The generation that spent portions of their childhoods practicing for direct nuclear hits on their elementary schools by putting their heads under their desks or had its adolescence punctuated by the sheer terror of the Cuban Missile Crisis can hardly look back with much nostalgia on that era. Yet, even as the Cold War ended and we breathed a collective sigh of relief at the diminished likelihood of a global nuclear holocaust, we were already slipping into a new era of fear and uncertainty, one in which the enemy could be internal, as well as external, and essentially invisible to boot, one in which extravagant defense budgets and massive missile stockpiles count for less than the ruthless and calculated fanaticism of relatively small numbers of unseen and often unknown enemies....

          The hysterical reporters and the scenes of genuine public panic in New York City seemed more the stuff of B-movies or a TV mini-series than that of live "as-we-speak" reality. Obviously, we are stunned by the apparent ease with which planes at major airports could be hijacked and used to demolish what should have been a tightly secured potential terrorist target. Yet, neither our shock or our dismay at the paralyzing fallout of this atrocity at all the nation's airports and in its major cities defines the true significance of yesterday's horrors. That significance lies in the capacity of an unseen enemy to make not just the residents of New York or Washington, D.C., afraid, but to implant that fear into the hearts of millions of Americans who have never been (and probably never intend to be) anywhere near either place.

          This reality came through to me in a number of ways, including the cancellation of classes at the University of Georgia and the anxious investigation of a "suspicious" van parked near the federal building in Athens. However, it was local reaction to yesterday's horrors here in rural Hart County that I found most enlightening. Our local radio station, WKLY, "The Voice of the Upper Savannah River," largely suspended its regular programming (save, of course, for the obituaries and mid-day devotional) and broadcast the programming of the Georgia News Network. The mayor of Hartwell, a woman of Lebanese extraction and the Episcopal faith, urged citizens to offer their prayers for the victims and their families "in their own tradition." To that end, churches in town and throughout the county opened their doors to the prayerful. Yet, for all the sincere expressions of grief and compassion for the victims and their families that were uttered in Hart County yesterday, I feel certain that explicitly or not, those prayers also embodied a personal plea for the freedom from fear that, despite our victories in World War II and the Cold War, seems more elusive now than it did when President Roosevelt pledged to secure it for us it sixty years ago.

Ten years later, there are still some what I would call "suspicious" vans chugging about old Athens town, but, of course, there always have been, at least since I arrived here as a student in the mid-1960s.  Meanwhile, Americans seem less fearful of terrorists than what appears now  to be a protracted, possibly even two-tiered,  economic downturn that has put many of them out of both their jobs and their homes. This frightening and frustrating state of affairs is further compounded by our continuing involvement in two massively expensive military operations, both of which were justified as necessary to prevent a recurrence of the events of 9/11/01. It remains to be seen whether, if and when we are able to extricate ourselves from either of these conflicts, we will have succeeded in doing much more than provoking further resentments that are likely to spawn a new generation of bin Ladens.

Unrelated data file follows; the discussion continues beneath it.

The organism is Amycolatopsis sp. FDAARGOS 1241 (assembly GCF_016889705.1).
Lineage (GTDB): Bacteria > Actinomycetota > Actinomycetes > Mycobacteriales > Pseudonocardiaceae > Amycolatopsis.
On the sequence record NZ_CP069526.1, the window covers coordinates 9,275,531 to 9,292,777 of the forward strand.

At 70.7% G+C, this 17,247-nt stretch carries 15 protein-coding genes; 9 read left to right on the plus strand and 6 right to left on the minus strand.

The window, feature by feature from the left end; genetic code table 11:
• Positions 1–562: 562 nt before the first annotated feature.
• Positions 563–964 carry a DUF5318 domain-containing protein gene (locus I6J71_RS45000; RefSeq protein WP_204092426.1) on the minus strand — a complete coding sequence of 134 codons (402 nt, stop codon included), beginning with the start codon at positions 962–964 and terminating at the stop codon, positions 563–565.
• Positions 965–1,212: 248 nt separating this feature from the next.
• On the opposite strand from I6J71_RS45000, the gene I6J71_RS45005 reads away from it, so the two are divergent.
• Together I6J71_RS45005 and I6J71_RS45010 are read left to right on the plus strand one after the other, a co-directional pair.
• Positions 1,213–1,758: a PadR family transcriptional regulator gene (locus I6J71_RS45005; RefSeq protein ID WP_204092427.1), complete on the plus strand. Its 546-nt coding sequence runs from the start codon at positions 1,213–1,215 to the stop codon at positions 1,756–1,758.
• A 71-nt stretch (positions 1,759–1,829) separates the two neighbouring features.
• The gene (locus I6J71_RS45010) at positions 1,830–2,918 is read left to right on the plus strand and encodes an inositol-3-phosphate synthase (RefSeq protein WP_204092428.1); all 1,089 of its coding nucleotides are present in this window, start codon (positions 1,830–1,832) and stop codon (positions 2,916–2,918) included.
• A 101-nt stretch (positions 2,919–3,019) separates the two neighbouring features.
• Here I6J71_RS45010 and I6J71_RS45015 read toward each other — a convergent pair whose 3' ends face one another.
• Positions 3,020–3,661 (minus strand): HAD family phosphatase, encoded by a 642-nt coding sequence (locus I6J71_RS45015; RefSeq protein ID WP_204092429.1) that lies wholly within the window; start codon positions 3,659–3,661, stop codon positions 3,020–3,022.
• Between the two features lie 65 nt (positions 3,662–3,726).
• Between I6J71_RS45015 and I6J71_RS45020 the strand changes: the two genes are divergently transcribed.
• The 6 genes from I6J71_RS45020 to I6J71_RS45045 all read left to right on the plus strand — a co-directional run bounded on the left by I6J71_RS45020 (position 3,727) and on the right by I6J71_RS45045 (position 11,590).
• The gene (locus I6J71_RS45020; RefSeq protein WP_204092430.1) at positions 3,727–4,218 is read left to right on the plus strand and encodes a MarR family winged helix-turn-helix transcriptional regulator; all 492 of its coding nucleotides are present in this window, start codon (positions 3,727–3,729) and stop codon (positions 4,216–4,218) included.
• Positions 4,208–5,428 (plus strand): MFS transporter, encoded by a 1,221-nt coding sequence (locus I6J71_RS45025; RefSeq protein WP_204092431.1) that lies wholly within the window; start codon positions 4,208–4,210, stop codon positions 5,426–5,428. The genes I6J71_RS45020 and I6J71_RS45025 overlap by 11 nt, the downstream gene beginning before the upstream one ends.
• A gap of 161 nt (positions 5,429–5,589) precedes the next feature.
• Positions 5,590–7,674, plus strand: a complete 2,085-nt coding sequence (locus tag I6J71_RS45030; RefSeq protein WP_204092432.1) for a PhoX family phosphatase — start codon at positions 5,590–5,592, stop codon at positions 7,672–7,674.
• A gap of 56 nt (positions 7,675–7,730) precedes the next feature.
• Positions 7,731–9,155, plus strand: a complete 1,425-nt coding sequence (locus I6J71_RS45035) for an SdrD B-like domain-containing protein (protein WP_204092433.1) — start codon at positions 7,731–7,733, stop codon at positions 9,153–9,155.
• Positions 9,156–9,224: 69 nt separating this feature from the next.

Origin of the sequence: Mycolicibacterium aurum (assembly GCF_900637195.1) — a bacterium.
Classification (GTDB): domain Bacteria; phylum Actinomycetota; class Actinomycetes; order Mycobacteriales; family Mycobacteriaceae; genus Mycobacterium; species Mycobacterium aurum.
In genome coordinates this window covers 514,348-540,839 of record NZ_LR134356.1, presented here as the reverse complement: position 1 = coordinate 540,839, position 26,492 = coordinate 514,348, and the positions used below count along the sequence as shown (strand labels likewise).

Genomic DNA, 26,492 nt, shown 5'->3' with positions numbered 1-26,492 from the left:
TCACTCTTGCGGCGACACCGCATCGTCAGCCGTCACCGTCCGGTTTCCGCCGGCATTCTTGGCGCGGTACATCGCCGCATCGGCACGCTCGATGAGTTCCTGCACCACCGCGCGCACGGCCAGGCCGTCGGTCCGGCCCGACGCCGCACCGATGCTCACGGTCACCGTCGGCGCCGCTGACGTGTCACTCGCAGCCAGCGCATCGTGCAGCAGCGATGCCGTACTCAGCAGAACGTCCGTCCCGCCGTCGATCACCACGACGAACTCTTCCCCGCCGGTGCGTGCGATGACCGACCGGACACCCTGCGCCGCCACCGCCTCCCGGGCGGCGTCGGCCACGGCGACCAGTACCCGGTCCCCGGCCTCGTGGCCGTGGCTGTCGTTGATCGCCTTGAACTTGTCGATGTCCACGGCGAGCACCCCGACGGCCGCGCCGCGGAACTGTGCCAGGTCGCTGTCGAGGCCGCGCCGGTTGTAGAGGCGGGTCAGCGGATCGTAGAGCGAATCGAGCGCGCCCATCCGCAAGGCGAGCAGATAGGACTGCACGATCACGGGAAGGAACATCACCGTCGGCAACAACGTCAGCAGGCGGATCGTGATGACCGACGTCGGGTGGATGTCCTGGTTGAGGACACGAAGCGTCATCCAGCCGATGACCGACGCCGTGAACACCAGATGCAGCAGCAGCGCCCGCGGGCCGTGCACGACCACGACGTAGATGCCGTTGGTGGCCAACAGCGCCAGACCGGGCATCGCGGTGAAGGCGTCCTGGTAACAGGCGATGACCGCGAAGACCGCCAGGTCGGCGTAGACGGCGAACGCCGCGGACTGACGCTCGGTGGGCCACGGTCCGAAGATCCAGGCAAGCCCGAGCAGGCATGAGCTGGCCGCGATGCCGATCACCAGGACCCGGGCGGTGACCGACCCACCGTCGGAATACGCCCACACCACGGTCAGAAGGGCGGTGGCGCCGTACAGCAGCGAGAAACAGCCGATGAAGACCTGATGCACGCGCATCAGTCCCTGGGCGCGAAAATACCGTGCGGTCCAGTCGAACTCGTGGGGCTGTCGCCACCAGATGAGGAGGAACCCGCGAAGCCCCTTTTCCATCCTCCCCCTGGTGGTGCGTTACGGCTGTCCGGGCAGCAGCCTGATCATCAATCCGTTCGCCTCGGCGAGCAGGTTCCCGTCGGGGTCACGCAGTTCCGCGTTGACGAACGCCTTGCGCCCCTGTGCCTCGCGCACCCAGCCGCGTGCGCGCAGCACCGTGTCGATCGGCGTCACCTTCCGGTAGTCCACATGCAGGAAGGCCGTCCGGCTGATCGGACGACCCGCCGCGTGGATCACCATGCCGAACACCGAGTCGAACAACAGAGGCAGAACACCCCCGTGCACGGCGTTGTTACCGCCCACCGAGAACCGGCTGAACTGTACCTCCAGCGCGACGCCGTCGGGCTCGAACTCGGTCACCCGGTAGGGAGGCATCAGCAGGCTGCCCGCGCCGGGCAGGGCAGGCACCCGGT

Certainly, the striking unity of purpose and resolve that marked America's response to what happened on that terrible Tuesday ten years ago is little in evidence these days. Unfortunately, when the overwhelming majority of members of both parties rallied behind President Bush in a time of genuine national alarm, his political strategists could not resist the temptation to exploit that alarm by making it the foundation for an orchestrated climate of fear in which criticizing any of his policies became tantamount to aiding and abetting the terrorists who were committed to destroying our way of life. Thus it was that on the fifth anniversary of the tragedy, I tore into "W." for "shameless fear mongering" when he used the solemn occasion of a visit to Ground Zero to promote wholesale acceptance of his political agenda by warning us yet again that "there's still an enemy out there that would like to inflict the same kind of damage again." I hardly marked myself as a representative of the liberal lunatic fringe by pointing out that the President was telling us that because we were essentially "no freer from fear than we were five years ago," we must continue to support the policies that had thus far failed to achieve that end. At the same time, the notorious pinkos at The Economist were also scoffing at "the idea that it is the West and its values that are everywhere under attack, and everywhere by the same seamless front of what Mr. Bush has taken to calling 'Islamic fascism' as if this conflict is akin to the second world war or the cold war against communism."